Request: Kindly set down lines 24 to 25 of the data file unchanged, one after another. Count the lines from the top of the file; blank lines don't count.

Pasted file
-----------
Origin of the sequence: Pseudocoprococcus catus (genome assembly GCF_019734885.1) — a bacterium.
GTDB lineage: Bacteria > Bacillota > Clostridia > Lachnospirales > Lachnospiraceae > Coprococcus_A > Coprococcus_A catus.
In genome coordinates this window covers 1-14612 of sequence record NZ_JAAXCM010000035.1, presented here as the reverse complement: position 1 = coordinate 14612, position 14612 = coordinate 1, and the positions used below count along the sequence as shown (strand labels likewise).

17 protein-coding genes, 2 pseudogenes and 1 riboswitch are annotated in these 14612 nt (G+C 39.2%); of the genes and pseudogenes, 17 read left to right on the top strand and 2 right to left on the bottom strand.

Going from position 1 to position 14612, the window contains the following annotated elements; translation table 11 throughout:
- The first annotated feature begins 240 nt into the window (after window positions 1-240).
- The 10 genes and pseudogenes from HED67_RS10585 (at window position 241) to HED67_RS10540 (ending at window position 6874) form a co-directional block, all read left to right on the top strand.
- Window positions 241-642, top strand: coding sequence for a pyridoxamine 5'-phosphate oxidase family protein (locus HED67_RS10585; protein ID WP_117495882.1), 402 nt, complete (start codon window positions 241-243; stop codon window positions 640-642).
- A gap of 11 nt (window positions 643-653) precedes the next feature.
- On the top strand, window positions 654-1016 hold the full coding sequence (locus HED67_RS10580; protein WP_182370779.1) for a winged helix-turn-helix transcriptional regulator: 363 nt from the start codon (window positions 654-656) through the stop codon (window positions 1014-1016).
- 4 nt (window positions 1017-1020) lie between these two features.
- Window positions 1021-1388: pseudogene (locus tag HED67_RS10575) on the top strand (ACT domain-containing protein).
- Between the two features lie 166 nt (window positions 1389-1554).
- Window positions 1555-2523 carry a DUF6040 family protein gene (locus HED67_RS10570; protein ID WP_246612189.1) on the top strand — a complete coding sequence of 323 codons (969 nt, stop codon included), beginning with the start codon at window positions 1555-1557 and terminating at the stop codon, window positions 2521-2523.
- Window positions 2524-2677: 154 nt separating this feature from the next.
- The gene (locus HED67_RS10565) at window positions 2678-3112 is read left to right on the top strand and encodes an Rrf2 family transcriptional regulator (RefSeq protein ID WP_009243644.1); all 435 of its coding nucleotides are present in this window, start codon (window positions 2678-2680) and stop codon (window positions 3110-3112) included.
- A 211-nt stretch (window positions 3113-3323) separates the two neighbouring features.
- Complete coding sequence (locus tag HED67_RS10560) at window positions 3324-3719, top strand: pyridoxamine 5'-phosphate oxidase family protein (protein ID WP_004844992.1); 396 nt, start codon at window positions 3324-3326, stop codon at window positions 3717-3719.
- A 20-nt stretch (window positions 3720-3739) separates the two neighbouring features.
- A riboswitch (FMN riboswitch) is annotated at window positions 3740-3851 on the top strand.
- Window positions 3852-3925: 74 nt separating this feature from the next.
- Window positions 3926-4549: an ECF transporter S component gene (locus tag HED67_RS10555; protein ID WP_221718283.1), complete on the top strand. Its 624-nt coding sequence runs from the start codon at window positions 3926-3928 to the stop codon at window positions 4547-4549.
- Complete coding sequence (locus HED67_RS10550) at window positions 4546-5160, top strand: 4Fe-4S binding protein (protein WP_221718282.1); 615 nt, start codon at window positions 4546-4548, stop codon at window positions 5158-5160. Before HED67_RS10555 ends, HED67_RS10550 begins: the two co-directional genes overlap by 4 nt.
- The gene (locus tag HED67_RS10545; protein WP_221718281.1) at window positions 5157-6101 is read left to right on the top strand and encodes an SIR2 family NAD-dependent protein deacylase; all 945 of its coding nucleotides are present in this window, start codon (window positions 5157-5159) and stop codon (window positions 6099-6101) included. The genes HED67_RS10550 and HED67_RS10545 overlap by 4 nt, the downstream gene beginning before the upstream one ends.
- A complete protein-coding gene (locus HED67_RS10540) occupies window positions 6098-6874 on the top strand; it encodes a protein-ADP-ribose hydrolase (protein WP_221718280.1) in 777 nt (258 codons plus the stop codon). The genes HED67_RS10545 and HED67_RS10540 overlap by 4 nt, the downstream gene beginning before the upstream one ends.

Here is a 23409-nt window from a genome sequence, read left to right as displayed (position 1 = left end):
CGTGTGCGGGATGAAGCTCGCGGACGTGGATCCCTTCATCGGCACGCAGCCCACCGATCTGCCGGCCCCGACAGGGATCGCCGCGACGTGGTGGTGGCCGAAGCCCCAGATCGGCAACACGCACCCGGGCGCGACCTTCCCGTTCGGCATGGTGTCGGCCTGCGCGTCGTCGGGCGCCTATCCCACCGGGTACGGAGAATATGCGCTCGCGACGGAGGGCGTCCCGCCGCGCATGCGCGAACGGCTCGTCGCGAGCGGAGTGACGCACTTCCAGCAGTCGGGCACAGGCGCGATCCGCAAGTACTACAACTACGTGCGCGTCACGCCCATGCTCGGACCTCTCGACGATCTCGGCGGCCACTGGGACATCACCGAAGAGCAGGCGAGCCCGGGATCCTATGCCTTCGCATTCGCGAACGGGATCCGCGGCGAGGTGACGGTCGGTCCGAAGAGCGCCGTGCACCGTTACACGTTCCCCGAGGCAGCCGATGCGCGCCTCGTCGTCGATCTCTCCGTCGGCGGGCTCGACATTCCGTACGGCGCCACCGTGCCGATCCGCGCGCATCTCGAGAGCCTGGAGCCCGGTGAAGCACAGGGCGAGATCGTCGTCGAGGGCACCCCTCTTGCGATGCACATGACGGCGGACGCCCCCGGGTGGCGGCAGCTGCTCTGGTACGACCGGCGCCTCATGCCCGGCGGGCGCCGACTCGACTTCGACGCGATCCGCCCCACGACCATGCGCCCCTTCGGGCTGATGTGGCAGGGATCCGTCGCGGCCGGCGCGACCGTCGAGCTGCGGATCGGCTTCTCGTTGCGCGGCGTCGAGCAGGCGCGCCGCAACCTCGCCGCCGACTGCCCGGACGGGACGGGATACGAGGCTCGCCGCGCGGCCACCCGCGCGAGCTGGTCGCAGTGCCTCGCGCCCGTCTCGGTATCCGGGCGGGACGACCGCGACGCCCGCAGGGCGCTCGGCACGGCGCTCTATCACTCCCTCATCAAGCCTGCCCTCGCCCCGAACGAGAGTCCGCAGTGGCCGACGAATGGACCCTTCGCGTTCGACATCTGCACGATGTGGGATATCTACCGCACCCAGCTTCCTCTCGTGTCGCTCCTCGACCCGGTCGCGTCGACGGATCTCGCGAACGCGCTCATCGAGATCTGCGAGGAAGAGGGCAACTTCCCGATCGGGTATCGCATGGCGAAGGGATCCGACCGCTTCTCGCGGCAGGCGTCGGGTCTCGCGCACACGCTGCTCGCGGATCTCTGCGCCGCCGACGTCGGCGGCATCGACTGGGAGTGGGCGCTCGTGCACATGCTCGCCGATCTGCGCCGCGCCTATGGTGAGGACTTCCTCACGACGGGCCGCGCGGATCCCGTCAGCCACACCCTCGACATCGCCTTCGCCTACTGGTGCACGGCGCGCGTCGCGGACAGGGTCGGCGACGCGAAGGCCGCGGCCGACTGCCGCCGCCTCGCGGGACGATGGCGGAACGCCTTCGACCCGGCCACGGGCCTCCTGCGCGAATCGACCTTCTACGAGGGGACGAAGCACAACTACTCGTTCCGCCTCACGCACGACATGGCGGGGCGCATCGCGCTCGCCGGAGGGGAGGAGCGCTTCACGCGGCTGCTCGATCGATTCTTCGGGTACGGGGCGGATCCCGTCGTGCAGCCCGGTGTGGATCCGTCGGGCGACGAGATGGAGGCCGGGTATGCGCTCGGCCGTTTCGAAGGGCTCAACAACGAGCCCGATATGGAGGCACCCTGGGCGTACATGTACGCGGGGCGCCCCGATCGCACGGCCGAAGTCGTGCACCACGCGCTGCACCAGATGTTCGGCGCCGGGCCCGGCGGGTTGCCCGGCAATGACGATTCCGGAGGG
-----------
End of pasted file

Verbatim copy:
- The gene (locus tag HED67_RS10545; protein WP_221718281.1) at window positions 5157-6101 is read left to right on the top strand and encodes an SIR2 family NAD-dependent protein deacylase; all 945 of its coding nucleotides are present in this window, start codon (window positions 5157-5159) and stop codon (window positions 6099-6101) included. The genes HED67_RS10550 and HED67_RS10545 overlap by 4 nt, the downstream gene beginning before the upstream one ends.
- A complete protein-coding gene (locus HED67_RS10540) occupies window positions 6098-6874 on the top strand; it encodes a protein-ADP-ribose hydrolase (protein WP_221718280.1) in 777 nt (258 codons plus the stop codon). The genes HED67_RS10545 and HED67_RS10540 overlap by 4 nt, the downstream gene beginning before the upstream one ends.